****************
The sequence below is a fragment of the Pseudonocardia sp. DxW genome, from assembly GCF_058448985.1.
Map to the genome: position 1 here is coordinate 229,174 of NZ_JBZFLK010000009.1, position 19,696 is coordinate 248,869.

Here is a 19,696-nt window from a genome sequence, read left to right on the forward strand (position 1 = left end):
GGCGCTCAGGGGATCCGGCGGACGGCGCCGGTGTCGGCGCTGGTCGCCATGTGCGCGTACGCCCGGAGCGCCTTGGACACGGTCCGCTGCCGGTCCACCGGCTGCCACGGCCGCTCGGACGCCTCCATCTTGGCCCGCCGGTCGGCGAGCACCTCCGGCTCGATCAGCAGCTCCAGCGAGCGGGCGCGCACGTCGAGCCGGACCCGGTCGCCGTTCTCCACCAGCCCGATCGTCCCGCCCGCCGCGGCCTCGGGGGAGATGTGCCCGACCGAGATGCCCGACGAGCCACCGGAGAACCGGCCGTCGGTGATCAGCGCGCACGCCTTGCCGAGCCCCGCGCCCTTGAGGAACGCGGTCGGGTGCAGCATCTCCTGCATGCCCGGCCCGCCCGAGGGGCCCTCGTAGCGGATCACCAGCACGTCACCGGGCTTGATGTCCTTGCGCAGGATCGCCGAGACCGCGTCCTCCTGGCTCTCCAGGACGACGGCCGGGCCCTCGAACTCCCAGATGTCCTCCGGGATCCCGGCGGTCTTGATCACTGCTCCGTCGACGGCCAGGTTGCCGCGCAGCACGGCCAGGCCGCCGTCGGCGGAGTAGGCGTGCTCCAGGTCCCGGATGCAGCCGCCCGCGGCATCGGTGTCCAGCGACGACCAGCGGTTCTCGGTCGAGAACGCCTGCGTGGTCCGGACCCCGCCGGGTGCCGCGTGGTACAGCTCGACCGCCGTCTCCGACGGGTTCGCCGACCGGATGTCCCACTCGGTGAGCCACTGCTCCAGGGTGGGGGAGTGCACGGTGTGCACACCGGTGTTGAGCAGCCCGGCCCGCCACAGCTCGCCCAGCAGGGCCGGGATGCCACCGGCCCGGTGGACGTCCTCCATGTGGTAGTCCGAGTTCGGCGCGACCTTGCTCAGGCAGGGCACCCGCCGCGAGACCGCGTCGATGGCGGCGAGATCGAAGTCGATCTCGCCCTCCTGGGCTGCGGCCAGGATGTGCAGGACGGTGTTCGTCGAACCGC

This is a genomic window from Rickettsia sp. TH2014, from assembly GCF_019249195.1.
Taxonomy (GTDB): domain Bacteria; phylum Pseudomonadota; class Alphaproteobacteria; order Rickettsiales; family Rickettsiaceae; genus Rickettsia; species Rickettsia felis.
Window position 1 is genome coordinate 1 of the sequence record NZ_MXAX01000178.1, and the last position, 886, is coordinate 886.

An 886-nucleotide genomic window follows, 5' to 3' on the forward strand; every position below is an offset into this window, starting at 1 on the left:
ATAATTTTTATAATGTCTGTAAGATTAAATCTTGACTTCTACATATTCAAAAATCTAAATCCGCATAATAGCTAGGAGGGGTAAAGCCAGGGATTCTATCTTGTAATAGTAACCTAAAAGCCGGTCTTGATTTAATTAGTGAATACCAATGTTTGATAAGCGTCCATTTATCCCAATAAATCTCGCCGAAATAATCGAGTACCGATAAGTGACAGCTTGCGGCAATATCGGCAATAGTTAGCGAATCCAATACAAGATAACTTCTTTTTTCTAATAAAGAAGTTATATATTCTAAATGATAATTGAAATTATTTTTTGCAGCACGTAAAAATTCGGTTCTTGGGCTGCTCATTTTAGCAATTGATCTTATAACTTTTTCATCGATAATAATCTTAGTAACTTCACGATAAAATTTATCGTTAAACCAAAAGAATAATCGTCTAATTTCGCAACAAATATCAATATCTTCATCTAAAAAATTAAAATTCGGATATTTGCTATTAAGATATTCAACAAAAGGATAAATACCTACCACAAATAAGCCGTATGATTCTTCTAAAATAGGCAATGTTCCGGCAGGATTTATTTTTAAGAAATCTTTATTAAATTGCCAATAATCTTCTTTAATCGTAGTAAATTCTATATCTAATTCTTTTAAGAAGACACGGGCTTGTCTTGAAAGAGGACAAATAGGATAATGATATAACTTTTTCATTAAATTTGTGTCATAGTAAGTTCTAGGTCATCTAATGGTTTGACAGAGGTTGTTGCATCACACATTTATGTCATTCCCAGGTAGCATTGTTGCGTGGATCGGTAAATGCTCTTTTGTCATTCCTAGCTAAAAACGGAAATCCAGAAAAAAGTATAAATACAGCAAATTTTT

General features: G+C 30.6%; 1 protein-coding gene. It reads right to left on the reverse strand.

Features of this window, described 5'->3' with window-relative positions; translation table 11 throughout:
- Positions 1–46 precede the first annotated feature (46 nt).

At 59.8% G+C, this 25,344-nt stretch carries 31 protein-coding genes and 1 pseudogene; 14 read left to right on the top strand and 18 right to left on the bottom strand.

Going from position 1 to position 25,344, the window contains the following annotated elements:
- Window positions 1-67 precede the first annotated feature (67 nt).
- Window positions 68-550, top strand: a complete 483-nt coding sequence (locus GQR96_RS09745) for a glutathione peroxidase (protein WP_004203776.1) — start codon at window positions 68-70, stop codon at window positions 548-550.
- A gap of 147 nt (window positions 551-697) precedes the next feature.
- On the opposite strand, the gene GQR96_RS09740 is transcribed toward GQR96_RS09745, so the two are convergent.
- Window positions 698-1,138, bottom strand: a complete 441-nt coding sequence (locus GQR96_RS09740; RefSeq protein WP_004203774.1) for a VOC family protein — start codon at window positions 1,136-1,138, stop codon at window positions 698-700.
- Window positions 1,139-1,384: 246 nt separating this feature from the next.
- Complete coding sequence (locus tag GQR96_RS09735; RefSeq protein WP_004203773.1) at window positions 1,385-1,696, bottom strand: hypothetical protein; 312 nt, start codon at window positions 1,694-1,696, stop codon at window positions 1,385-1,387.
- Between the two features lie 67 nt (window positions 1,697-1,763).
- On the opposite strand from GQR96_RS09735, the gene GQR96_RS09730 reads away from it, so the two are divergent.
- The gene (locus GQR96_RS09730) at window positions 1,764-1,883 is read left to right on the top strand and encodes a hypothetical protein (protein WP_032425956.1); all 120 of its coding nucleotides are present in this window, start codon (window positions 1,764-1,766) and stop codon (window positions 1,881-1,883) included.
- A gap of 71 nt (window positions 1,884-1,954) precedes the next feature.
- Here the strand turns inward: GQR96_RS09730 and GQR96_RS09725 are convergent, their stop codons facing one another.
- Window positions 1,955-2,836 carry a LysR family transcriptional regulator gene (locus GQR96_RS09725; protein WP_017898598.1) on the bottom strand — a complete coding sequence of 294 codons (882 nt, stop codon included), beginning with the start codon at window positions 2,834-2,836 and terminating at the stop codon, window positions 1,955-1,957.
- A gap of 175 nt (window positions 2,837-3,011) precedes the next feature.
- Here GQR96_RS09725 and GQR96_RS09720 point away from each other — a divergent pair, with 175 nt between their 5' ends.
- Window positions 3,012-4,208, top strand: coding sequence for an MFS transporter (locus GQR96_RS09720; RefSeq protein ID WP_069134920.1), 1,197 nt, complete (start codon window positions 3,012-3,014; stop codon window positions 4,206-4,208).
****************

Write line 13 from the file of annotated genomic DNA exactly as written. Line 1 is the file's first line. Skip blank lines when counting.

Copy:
At 59.8% G+C, this 25,344-nt stretch carries 31 protein-coding genes and 1 pseudogene; 14 read left to right on the top strand and 18 right to left on the bottom strand.